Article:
Eble’s collection includes terms formed by just about every method of word creation. There are blends like “beeramid” (a pyramid of empty beer cans), “Helltober” (hell plus October), and “procrastichat,” (a chat that is a form of procrastination—a college classic). There are exaggerated pronunciations—like “bruh” for bro and “mayne” for “man.” Rhyme creates some terms, like “dorm storm,” meaning to annoy residents by going door-to-door looking for signatures. Some words shift in meaning, such as “belligerent” as a term for drunk, no doubt due to the time-honored tradition of the belligerent drunk. Terms also shift in part of speech, as shown by the movement of “ew” from interjection to noun. Eble provides this example: “My date was nice, but he gave me the ews.” (Like the heebie-jeebies, the creeps, and the willies, you do not want the ews.)
Pop culture makes a big impression on college slang. Many terms—like “guido,” “creep on,” and “pouf”—are popularized by Jersey Shore. The expression “The cake is a lie!” comes from the videogame Portal. “Meh” and “totes magotes” (meaning “totally”) come from The Simpsons and I Love You, Man respectively. “M’kay” was used on Beavis and Butthead as well as by smarmy Lumbergh in Office Space. “That’s what she said” is older than The Office, but the American version made it a staple of slangy humor. By email, Eble said, “My impression is that more and more references to popular culture are showing up.” That seems like a valid impression, and she’s planning a more scholarly look at past slang lists to see if the numbers back it up.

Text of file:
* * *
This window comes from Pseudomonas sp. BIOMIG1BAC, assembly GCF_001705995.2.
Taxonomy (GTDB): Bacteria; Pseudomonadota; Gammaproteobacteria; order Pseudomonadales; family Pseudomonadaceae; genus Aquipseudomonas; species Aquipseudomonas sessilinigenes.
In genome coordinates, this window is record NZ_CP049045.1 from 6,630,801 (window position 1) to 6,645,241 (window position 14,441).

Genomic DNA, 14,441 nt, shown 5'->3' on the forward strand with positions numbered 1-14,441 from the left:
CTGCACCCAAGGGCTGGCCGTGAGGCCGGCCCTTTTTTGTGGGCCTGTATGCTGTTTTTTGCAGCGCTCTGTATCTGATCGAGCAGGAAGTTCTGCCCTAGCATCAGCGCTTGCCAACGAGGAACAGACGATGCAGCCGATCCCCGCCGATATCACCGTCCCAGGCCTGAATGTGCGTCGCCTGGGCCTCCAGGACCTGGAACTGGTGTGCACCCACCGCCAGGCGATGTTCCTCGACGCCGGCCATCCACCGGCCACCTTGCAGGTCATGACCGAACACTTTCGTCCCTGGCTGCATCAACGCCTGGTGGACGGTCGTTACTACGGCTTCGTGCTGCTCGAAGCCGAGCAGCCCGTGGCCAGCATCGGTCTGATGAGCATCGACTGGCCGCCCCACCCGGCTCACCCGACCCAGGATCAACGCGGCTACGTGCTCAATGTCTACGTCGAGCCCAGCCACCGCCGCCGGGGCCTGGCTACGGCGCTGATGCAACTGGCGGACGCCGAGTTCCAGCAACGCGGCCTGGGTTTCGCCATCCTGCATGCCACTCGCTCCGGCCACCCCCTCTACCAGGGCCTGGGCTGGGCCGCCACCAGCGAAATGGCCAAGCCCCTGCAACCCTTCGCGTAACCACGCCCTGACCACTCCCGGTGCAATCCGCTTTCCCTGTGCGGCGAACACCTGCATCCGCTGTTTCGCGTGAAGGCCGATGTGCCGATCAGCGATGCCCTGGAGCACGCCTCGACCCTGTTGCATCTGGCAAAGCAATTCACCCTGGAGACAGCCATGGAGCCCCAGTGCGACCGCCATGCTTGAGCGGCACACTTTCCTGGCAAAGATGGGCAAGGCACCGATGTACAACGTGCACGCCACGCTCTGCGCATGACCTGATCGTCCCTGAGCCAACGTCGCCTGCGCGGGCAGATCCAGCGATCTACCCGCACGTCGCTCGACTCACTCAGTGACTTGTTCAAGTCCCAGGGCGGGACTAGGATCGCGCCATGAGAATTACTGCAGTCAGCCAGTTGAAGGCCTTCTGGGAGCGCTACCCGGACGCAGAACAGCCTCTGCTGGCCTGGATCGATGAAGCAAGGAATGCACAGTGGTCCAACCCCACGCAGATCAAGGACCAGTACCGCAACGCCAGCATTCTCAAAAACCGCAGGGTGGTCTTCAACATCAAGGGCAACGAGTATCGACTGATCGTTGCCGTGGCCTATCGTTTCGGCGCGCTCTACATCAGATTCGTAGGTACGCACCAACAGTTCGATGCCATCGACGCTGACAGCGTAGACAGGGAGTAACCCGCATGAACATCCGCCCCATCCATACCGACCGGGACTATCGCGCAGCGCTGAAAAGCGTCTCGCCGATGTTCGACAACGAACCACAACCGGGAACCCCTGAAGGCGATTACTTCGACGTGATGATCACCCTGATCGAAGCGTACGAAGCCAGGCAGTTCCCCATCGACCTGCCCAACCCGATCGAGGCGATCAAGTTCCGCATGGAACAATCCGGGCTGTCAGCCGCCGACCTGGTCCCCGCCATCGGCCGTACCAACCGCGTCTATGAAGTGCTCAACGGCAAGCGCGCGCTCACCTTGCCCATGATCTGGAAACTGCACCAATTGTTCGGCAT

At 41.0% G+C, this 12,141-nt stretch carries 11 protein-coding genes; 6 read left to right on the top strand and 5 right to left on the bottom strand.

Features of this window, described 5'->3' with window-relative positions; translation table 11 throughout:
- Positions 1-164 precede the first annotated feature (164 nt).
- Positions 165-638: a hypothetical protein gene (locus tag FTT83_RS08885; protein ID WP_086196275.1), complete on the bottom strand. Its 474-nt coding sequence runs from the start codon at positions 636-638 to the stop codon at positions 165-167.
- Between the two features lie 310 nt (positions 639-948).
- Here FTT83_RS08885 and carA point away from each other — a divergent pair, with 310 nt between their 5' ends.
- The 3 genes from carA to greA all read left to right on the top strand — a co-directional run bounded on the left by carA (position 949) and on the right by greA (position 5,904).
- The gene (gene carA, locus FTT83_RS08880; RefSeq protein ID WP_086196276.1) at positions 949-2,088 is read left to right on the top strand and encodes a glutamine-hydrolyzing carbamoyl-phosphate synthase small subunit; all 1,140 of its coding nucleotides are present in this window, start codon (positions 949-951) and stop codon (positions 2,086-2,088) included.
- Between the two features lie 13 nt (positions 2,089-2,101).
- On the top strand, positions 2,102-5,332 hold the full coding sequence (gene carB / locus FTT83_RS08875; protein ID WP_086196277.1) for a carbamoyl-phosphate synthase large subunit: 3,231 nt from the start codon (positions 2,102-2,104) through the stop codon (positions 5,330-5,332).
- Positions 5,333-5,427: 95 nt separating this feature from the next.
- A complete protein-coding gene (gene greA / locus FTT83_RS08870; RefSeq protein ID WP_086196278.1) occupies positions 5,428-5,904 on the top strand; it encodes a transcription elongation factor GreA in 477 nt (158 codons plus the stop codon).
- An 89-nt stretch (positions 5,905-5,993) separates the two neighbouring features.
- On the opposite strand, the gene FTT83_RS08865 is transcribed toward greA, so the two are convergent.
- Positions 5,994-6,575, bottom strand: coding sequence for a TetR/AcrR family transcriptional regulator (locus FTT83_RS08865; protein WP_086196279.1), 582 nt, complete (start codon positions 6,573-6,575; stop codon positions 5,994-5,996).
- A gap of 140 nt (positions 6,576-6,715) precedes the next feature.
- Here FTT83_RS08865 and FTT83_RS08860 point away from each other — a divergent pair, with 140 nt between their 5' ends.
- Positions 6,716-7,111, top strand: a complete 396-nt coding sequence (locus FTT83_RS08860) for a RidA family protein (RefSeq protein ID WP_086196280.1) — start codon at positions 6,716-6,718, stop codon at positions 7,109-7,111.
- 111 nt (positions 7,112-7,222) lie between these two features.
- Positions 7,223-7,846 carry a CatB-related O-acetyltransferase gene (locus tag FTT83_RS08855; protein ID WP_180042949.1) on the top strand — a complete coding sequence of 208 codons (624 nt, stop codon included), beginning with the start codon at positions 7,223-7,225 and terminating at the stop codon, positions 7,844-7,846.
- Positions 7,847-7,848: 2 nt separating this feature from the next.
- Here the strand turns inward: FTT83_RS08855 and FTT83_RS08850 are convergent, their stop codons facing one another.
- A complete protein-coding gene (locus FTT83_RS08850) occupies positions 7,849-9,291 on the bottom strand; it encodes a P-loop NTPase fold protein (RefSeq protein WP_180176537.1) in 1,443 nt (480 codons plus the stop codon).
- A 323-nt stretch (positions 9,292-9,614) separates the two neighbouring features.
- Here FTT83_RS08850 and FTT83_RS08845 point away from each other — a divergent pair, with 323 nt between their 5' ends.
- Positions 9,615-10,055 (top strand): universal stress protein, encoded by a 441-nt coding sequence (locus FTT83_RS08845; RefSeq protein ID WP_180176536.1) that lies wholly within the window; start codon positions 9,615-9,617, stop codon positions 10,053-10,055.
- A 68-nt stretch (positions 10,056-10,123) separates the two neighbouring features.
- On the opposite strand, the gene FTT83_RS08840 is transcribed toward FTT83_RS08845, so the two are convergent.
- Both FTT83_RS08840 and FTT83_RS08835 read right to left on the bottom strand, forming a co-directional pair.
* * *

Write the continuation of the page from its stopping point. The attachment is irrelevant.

Some terms are spectacularly creative and useful. “Ham sandwich!” is a “Holy crap!”-like exclamation that would fit well in the absurd world of Anchorman. We all probably know an “askhole”—the kind of person who asks a lot idiotic questions. A “Harlot Davidson” isn’t a female biker, but a woman in a long-distance relationship who blabs about that relationship at a party and then hooks up with another dude anyway. Then there’s “fubarose”—a mix of F-word-derived slang and chemistry jargon used by chem majors to mean an “impure carbohydrate mixture, an undesired product of sugar synthesis.” Though “fubarose” has a science-specific meaning, I wonder if the inventors of this word have accidentally found the building block of everything in the universe. If we’re all made of fubarose, that would explain a few things.
Though I am usually a proponent of expanding your vocabulary and adopting lonely words into new homes, I can’t recommend slipping any of these terms into your latest blog posts and protest signs. The risks of sounding like a swagger jacker—“someone who copies another's distinctive style"—are just too great.